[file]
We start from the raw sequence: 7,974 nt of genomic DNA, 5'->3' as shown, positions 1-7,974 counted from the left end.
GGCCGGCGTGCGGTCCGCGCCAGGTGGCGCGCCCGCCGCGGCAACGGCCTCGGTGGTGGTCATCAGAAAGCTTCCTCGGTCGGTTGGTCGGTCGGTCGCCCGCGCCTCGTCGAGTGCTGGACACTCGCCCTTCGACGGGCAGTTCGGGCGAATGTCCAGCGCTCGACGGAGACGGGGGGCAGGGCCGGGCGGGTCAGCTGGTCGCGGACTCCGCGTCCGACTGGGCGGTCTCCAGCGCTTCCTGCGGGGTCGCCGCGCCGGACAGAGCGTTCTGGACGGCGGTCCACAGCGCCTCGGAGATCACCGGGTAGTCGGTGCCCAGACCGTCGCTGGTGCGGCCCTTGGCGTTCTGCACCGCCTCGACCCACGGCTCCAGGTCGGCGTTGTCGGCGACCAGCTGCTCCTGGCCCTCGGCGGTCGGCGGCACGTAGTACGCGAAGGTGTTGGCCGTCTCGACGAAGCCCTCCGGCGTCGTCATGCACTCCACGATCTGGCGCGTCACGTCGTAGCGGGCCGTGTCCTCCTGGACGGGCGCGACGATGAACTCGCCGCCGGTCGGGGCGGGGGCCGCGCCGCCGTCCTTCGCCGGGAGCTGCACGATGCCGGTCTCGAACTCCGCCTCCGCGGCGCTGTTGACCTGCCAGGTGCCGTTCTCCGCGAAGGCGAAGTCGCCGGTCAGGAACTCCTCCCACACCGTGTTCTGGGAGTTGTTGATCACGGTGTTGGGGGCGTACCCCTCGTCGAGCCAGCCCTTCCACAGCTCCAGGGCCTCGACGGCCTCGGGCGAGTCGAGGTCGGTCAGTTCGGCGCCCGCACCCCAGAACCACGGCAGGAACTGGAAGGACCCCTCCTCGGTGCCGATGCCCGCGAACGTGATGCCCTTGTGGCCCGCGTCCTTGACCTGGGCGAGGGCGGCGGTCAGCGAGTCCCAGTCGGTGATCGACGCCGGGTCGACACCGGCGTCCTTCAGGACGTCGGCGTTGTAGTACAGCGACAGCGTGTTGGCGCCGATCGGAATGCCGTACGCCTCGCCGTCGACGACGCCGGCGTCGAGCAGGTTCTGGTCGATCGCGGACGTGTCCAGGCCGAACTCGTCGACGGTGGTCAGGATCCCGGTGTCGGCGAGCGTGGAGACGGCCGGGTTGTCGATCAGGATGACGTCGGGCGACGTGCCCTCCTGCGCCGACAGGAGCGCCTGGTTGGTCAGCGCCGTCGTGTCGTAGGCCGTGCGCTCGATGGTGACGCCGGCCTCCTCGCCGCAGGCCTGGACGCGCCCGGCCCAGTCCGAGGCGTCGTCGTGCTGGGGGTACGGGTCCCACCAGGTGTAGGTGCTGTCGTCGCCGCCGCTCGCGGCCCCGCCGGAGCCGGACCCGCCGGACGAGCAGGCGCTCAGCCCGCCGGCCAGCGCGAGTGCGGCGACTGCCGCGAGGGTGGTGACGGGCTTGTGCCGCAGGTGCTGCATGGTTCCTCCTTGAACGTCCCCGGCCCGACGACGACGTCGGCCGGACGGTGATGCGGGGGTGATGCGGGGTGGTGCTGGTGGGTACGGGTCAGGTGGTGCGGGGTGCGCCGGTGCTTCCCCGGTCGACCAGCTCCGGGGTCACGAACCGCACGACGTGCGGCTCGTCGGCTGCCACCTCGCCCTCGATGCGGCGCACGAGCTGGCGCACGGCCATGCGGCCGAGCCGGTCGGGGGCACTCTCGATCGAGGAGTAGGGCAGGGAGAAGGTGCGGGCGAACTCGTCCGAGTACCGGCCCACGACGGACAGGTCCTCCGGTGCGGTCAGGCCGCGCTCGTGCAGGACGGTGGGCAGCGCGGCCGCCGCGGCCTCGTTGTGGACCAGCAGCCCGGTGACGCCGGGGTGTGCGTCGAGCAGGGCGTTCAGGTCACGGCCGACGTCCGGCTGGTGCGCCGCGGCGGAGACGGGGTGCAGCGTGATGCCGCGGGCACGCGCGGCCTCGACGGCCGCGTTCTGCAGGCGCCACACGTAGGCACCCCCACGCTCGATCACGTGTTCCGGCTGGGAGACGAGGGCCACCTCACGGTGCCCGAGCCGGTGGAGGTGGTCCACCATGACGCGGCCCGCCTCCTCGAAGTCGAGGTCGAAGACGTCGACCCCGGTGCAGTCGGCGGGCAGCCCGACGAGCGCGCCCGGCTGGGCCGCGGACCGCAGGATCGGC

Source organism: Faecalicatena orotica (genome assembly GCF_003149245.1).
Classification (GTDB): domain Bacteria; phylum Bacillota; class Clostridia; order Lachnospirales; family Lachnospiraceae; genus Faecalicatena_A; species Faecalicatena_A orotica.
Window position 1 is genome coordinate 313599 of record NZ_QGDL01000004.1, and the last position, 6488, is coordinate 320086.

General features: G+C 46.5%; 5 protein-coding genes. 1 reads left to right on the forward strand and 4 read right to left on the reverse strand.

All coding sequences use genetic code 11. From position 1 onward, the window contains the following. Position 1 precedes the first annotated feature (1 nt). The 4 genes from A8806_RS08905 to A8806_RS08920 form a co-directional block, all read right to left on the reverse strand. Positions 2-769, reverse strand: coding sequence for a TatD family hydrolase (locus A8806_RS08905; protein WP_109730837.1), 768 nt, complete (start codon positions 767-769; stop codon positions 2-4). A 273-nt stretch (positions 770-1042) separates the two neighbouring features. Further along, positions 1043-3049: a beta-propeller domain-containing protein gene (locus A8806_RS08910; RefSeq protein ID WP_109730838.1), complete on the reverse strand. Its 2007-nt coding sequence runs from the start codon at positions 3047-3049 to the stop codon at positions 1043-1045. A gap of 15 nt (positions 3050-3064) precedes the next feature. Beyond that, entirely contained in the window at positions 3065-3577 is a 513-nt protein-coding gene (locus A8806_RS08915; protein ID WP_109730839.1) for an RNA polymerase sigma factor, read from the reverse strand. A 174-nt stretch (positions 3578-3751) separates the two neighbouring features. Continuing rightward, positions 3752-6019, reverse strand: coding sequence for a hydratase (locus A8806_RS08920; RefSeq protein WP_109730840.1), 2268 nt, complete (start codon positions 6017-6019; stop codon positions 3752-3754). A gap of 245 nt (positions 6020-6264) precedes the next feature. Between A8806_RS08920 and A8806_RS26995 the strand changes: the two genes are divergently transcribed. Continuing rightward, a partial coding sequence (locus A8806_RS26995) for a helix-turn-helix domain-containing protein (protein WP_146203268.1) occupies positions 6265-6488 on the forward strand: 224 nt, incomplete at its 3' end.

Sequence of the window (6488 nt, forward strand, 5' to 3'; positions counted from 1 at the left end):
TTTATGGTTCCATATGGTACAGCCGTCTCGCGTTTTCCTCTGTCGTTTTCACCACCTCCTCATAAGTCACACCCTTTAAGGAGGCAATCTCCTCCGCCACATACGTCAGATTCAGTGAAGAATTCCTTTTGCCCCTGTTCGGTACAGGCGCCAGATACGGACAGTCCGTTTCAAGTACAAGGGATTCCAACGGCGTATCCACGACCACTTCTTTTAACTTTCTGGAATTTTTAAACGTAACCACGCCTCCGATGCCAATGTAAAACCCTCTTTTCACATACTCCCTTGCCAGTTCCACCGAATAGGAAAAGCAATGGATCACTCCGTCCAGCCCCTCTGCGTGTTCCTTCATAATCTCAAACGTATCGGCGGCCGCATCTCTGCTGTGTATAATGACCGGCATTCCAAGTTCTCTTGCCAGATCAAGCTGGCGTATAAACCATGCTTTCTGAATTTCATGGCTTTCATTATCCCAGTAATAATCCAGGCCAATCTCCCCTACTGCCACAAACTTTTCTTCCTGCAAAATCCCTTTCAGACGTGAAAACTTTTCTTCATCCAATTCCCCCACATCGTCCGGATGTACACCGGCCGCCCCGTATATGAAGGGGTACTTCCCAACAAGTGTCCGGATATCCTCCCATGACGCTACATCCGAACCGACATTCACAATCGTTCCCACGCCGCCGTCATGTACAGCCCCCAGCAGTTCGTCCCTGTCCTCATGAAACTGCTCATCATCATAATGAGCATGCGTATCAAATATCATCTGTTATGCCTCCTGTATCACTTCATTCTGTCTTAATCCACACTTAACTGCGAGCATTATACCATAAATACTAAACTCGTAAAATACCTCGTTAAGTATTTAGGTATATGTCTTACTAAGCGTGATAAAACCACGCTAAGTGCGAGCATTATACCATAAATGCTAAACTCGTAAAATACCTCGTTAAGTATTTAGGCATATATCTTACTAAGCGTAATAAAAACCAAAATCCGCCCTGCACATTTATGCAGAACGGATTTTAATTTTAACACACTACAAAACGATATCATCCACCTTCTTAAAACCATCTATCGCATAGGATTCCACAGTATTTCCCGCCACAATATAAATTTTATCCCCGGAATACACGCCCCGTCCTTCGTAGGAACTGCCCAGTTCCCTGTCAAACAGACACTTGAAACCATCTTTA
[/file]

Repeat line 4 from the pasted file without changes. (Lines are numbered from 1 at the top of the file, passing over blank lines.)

Classification (GTDB): domain Bacteria; phylum Bacillota; class Clostridia; order Lachnospirales; family Lachnospiraceae; genus Faecalicatena_A; species Faecalicatena_A orotica.